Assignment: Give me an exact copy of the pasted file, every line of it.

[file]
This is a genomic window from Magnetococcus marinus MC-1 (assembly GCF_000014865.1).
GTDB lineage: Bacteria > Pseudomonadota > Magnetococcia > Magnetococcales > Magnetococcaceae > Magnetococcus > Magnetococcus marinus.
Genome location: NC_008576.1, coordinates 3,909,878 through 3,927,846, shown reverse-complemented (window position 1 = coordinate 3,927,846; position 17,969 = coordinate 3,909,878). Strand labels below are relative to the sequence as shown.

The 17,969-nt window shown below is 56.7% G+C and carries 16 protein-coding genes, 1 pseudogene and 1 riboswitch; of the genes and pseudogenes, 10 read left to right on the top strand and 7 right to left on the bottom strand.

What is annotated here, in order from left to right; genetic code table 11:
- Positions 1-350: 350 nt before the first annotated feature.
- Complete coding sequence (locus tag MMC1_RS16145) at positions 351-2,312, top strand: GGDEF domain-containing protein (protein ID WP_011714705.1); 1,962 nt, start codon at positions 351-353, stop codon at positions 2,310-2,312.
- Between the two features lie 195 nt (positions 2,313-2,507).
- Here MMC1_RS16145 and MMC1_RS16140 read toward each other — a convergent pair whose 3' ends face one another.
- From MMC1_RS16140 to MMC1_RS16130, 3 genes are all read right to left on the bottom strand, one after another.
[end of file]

This is a genomic window from Magnetococcus marinus MC-1 (assembly GCF_000014865.1).
GTDB lineage: Bacteria > Pseudomonadota > Magnetococcia > Magnetococcales > Magnetococcaceae > Magnetococcus > Magnetococcus marinus.
Genome location: NC_008576.1, coordinates 3,909,878 through 3,927,846, shown reverse-complemented (window position 1 = coordinate 3,927,846; position 17,969 = coordinate 3,909,878). Strand labels below are relative to the sequence as shown.

The 17,969-nt window shown below is 56.7% G+C and carries 16 protein-coding genes, 1 pseudogene and 1 riboswitch; of the genes and pseudogenes, 10 read left to right on the top strand and 7 right to left on the bottom strand.

What is annotated here, in order from left to right; genetic code table 11:
- Positions 1-350: 350 nt before the first annotated feature.
- Complete coding sequence (locus tag MMC1_RS16145) at positions 351-2,312, top strand: GGDEF domain-containing protein (protein ID WP_011714705.1); 1,962 nt, start codon at positions 351-353, stop codon at positions 2,310-2,312.
- Between the two features lie 195 nt (positions 2,313-2,507).
- Here MMC1_RS16145 and MMC1_RS16140 read toward each other — a convergent pair whose 3' ends face one another.
- From MMC1_RS16140 to MMC1_RS16130, 3 genes are all read right to left on the bottom strand, one after another.